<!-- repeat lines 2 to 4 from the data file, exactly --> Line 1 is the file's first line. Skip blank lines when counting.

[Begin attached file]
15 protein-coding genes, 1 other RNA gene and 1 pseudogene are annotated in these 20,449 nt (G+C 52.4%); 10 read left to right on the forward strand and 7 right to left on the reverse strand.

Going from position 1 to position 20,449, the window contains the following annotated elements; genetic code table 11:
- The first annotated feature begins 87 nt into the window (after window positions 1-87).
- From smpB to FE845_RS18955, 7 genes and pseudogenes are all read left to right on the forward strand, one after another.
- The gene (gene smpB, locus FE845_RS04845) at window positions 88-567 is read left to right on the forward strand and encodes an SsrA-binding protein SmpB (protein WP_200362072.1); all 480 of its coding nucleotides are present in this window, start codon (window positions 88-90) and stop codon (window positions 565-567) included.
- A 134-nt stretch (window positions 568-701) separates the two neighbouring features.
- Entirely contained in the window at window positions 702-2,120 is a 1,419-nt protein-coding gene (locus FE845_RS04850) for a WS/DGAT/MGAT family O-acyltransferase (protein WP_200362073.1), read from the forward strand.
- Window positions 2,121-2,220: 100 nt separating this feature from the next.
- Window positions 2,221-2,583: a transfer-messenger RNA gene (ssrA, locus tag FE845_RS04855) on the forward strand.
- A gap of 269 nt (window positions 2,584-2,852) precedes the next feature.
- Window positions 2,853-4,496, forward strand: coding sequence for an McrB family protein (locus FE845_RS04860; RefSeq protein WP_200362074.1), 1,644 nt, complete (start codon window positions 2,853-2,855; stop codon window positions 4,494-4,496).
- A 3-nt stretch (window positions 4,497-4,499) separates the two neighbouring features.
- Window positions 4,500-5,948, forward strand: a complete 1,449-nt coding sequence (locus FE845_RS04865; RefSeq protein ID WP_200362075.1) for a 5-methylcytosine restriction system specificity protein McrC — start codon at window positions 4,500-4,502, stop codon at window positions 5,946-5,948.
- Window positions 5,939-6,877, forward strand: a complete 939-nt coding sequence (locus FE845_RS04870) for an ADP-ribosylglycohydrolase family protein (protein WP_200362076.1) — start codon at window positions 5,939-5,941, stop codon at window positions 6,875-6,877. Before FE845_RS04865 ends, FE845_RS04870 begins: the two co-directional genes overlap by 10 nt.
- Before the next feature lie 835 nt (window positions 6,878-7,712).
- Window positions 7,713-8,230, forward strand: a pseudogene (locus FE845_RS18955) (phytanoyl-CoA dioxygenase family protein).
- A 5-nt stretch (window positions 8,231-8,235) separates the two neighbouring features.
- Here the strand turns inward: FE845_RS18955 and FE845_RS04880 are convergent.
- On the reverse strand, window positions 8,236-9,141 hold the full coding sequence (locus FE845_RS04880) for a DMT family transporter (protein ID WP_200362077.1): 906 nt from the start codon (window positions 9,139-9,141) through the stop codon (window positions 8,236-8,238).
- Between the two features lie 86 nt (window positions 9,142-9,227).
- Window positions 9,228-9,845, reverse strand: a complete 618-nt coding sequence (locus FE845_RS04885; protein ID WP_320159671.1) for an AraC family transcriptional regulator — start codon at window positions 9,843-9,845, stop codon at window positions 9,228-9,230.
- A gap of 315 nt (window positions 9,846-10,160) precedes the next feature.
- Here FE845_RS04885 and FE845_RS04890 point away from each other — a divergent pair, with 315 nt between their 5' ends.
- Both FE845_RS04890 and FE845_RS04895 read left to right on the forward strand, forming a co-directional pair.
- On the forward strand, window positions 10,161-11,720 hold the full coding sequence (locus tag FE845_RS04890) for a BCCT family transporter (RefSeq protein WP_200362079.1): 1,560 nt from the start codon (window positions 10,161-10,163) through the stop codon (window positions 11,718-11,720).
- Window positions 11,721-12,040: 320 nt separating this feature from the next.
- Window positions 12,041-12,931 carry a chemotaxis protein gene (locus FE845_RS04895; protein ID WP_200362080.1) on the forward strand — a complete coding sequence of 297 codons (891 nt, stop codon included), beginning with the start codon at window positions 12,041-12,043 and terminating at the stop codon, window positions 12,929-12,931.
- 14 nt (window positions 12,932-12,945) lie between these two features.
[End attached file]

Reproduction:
Going from position 1 to position 20,449, the window contains the following annotated elements; genetic code table 11:
- The first annotated feature begins 87 nt into the window (after window positions 1-87).
- From smpB to FE845_RS18955, 7 genes and pseudogenes are all read left to right on the forward strand, one after another.